We also examined whether spinal monoamine concentrations differed with the type of MLR evoked activity (Figure 6B). In trials recording from the DH, NE concentration increases were significantly greater (p = 0.017, t = −2.543) during locomotor (201.5 ± 331.2 nM; n = 28) compared to non-locomotor (tonic or phasic excitation lacking reciprocal bursting in antagonists) activity (39.3 ± 42.8 nM; n = 12). Similarly, in the IZ/VH, a significantly greater concentration increase of NE was observed (p = 0.020, t = −2.414) during locomotor (119.6 ± 142.4 nM; n = 37) compared to non-locomotor activity (36.0 ± 111.3 nM; n = 19). In contrast, although the mean 5-HT concentration increases were greater during locomotion than with non-locomotor activity in both DH [32.7 ± 46.1 nM (n = 28) vs. 6.8 ± 60.6 nM (n = 12)] and IZ/VH [52.7 ± 132.5 nM (n = 37) vs. 40.2 ± 59.4 nM (n = 19)], they were not statistically significant. Furthermore, no statistical differences in trials of locomotor (n = 28) or non-locomotor activity (n = 8) were observed for NE nor for 5-HT release in the adjacent WM. Lastly, in trials recording from the IZ/VH, the concentration of released NE and 5-HT was significantly correlated (Pearson correlation: r = 0.530, p < 0.001 and r = 0.391, p = 0.017, respectively) to the time required to elicit locomotion (Figures 6C,D) suggesting that delays in the initiation of locomotion may, in part, be related to the time required to increase monoamine concentrations to appropriate levels. A similar correlation was also noted for NE in the DH (r = 0.577, p = 0.001) but not for 5-HT. No such correlations were observed for NE and 5-HT release measured in the adjacent WM.

Reproducibility of Trials and Relationship of Release to Locomotor Intensity/Amplitude

Repeated measurements were made at various spinal locations (n = 6) in two animals to assess the reproducibility of transmitter release during trials of MLR evoked locomotion. This is illustrated for two such examples in Figure 7. In Figure 7A, the release of both NE and 5-HT above baseline values in laminae VI increased in tandem with an increased intensity of the ipsilateral flexor ENG as measured by burst area. In this example, the interlimb coordination was also altered. A similar modulation was observed in two additional tested sites. In lamina V, NE release was reduced (from 55.3 nM to 44.8 nM) and 5-HT unchanged (24.2–23.9 nM) in a repeated trial in which the burst area of the ipsilateral extensor was decreased. Additionally, in a trial from lamina VI, 5-HT release was dcreased (from 51.1 nM to 33.8 nM) and NE was relatively unchanged (44.9–43.3 nM) in a repeated trial in which locomotor activity illustrated a reduction in the burst intensity of the ipsilateral flexor. In tests where repeated trials showed comparable locomotor quality and interlimb coordination, the quantity of release was also comparable. This is shown for one such trial from lamina VII (Figure 7B) but was also observed in two additional trials in laminae VII and VIII.

FIGURE 7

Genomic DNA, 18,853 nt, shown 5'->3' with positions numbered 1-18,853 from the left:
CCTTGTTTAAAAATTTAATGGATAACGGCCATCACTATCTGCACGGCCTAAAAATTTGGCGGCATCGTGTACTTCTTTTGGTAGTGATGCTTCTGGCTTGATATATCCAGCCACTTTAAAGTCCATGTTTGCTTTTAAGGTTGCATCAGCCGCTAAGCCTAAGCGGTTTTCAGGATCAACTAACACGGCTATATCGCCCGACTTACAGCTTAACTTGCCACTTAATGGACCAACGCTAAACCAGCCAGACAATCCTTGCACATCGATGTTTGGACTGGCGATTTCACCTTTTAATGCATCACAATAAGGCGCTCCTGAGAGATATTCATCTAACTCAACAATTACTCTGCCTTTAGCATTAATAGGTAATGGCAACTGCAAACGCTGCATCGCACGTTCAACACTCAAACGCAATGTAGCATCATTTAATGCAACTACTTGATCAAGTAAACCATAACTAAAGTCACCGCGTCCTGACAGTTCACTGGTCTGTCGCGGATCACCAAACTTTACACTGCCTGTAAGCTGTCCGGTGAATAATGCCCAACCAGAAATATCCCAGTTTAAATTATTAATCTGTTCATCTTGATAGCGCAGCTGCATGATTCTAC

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Figure 7. Monoamine release within the spinal cord is modulated in tandem with locomotor activity. Changes in monoamine transmitter and pH levels during repeated trials of MLR-evoked fictive locomotion recorded in medial lamina VI (A) and VII (B) of the L6 lumbar segment. Release is reproducible when locomotor quality is similar in repeated trials at the same location, as gauged by locomotor frequency, ENG burst area and timing profiles (polar plots—bottom row in (A,B)): see similarity in peak concentrations and release profiles for repeated trials in lamina VII (B). In contrast, when locomotor quality differs in repeated trials as in (A), the peak concentrations of both NE and 5-HT show positive correlation to the burst area of the ipsilateral flexor nerve (D), rather than to locomotor frequency, which does not significantly differ throughout trials (values listed at bottom in (A,B)). Locomotion is indicated by the recorded ENG activity in middle traces in (A,B) from various peripheral nerves and in expanded form in (C) for bouts 1 and 2. (D) ENG locomotor burst area (mean and ± SD, in arbitrary units) for each nerve from bouts 1–4 (n = 12, 18, 20 and 18 steps for bouts 1–4, respectively). Note that the averaged locomotor burst area of the iSA in bout 1 was significantly different (**p < 0.01) than for all other bouts. Horizontal lines beneath the oxidation current waveform show the period of MLR stimulation (130 μA, 15 Hz, 1 ms duration). Polar plots (bottom in A,B) showing the circular distribution of phase values of 9–12 random steps (filled circles) from each bout of locomotion (1–4) and the mean phase values indicated by the angle of the vector originating from the center of the circle. The position on the polar plot indicates the latency of onset of activity for iSA vs. the iSMAB ENGs (blue) and for iSMAB vs. contralateral coPBSt ENGs (red). The length of the vector (r) ranged from 0.6 to 0.96 and indicated that all nerves were phase-related since the r values were greater than the critical Rayleigh’s values (dotted circles inside of the polar plot with p values of <0.05 and <0.01). A slight shift in phase value occurred between bouts 1 and 2.